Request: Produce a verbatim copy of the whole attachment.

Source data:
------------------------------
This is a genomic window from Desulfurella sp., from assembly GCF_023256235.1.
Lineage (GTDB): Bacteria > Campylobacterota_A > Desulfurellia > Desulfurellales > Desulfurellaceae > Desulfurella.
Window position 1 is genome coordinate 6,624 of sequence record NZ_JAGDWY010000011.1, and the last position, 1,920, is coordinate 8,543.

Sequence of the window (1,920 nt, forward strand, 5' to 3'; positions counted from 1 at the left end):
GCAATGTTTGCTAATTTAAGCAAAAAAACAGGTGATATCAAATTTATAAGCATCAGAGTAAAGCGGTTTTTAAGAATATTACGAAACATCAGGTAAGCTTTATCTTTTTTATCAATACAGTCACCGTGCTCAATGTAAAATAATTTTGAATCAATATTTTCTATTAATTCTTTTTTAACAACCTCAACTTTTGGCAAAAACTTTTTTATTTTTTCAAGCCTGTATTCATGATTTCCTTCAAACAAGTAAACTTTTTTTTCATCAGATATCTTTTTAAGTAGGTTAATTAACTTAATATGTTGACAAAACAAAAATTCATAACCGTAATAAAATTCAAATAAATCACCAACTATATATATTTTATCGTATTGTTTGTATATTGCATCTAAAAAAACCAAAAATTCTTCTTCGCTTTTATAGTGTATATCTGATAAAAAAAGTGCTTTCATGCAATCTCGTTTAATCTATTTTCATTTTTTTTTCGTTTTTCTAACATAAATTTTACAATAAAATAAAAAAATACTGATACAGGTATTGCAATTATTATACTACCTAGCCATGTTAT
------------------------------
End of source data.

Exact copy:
This is a genomic window from Desulfurella sp., from assembly GCF_023256235.1.
Lineage (GTDB): Bacteria > Campylobacterota_A > Desulfurellia > Desulfurellales > Desulfurellaceae > Desulfurella.
Window position 1 is genome coordinate 6,624 of sequence record NZ_JAGDWY010000011.1, and the last position, 1,920, is coordinate 8,543.

Sequence of the window (1,920 nt, forward strand, 5' to 3'; positions counted from 1 at the left end):
GCAATGTTTGCTAATTTAAGCAAAAAAACAGGTGATATCAAATTTATAAGCATCAGAGTAAAGCGGTTTTTAAGAATATTACGAAACATCAGGTAAGCTTTATCTTTTTTATCAATACAGTCACCGTGCTCAATGTAAAATAATTTTGAATCAATATTTTCTATTAATTCTTTTTTAACAACCTCAACTTTTGGCAAAAACTTTTTTATTTTTTCAAGCCTGTATTCATGATTTCCTTCAAACAAGTAAACTTTTTTTTCATCAGATATCTTTTTAAGTAGGTTAATTAACTTAATATGTTGACAAAACAAAAATTCATAACCGTAATAAAATTCAAATAAATCACCAACTATATATATTTTATCGTATTGTTTGTATATTGCATCTAAAAAAACCAAAAATTCTTCTTCGCTTTTATAGTGTATATCTGATAAAAAAAGTGCTTTCATGCAATCTCGTTTAATCTATTTTCATTTTTTTTTCGTTTTTCTAACATAAATTTTACAATAAAATAAAAAAATACTGATACAGGTATTGCAATTATTATACTACCTAGCCATGTTAT